Last week’s public relations “Victim of the Week” award should go to Carrie Prejean. Her ordeal has gone both viral and global. Made to feel like a twelve-year-old during the Miss California competition, she has now been vilified or immortalized by the press and cable news industry. Whether you believe she should have won the pageant or not, the caustic remarks of Hilton Perez about Prejean on his video blog were obviously uncalled for. Hilton’s statements mark the beginning of a new era of gay marriage activist boldness. To add insult to injury Keith Lewis, co-director of the Miss California USA and who runs the Miss California competition, attempted to moralize about the “right to marry.” I found it ironic that a man who runs a competition that parades women around in scanty clothing could attempt to speak out about gender prejudice and stereotypes.
Both Perez and Lewis believe that their opinions would not be challenged. They were wrong. In fact, they overplayed their hands this time. Their remarks were just like the intimidation I faced as a child from bullies in the schoolyard. In my experience, the only way to make bullies be quiet is to stand up to them. Just one brave person on the playground can stand down the school bully and break free from their tyranny. In our adult world, however, we need the strength of numbers. When one person stands alone, he can feel overwhelmed. In contrast, when thousands of people stand up for what they believe, they become a force to be reckoned with.
Gay marriage is not an inevitability in our nation. It can still be halted and turned around. The institution of marriage can be protected, but we need the collective voice. Let me remind you that marriage is worth fighting for. Those of us in the biblical marriage movement are not fighting because we dislike gays. We are fighting for marriage because we realize that whoever’s values shape this law will shape the practices of the next few generations.
The institution of marriage is unique in our society. It is the one institution that binds women and men together to form a family that serves incredibly important societal purposes. There is little doubt that the best environment for raising children – something that is essential for the very continuation of society – is to be raised by a loving mother and father who are married to each other. The marriage commitment goes beyond the two adults involved, and affects the children, and society as a whole, deeply. The marriage is also a commitment to society that these two adults will take responsibility for raising their children conscientiously so that they become productive citizens. Children thrive in households where their parents are married to each other. Even the Iowa Supreme Court, which legalized same-sex marriage in that state, acknowledged the scientific data pointing to traditional marriage as the ideal relationship for raising children.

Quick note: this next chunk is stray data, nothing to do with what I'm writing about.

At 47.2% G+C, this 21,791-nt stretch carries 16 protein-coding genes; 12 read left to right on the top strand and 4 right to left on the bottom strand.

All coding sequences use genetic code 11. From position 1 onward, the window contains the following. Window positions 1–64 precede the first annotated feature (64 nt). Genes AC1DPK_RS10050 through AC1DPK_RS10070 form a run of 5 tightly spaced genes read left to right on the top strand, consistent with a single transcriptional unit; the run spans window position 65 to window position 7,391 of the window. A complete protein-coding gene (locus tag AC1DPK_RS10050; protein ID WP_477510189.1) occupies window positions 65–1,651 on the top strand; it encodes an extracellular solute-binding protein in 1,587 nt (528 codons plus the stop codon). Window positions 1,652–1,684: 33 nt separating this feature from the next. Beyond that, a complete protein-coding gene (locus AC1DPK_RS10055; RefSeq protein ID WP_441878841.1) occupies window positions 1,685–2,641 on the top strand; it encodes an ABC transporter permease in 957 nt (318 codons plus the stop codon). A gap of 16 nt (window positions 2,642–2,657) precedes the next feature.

Advocates of same-sex marriage want people to think that it can peacefully coexist alongside traditional marriage. The claim is that allowing gays to marry will have no impact on traditional marriage. But it will have profound impacts. It will create a conflict between people of faith who fervently believe in traditional marriage and the law, which says marriage includes those of the same sex variety. Those conflicts will always be resolved in favor of same-sex marriage because there can be no “conscientious objectors” to the law.
What are some of those conflicts?
You can teach your children at home that marriage is between a man and a woman, but your child’s school will teach them that marriage includes same-sex couples. Both are equal marriages under the law.
You can teach your kids that there are important spiritual and societal reasons to believe in traditional marriage and oppose same-sex marriage. But your kids will be told that gay marriage is a civil rights issue and that those who oppose it are akin to the racists of history who opposed interracial marriage and supported slavery.
You can believe in traditional marriage, but if you are in a regulated profession – like a counselor, physician, attorney or accountant -- and act in concert with your beliefs you can lose your professional license and your livelihood.
You can be against same-sex marriage, but if you provide services to the wedding industry, you can be sued or fined for refusing to be part of a same-sex wedding.
You can be a religious charity faithfully fulfilling your mission by serving your community, such as providing adoption services, but if you refuse to provide those services to a same-sex couple, you have the choice of abandoning your beliefs or ending your mission.
You can be a church that teaches the faithful in your fold that same-sex marriage is not appropriate, but if you are too active you’ll have people demanding that your tax exemption be revoked.
The conflicts that legalizing gay marriage will create for all of society are not hypothetical. They have already happened and will become increasingly frequent as gay activists continue to push their marriage agenda forward. The message to people of faith is that the teachings we have come to hold dear and thousands of years of history must take a back seat to political correctness and the influence of gay activists.
Preserving marriage as we have known it is a battle worth fighting, and we intend to do just that.
Bishop Harry Jackson is chairman of the High Impact Leadership Coalition and senior pastor of Hope Christian Church in Beltsville, MD, and co-authored, Personal Faith, Public Policy [FrontLine; March 2008] with Tony Perkins, president of the Family Research Council.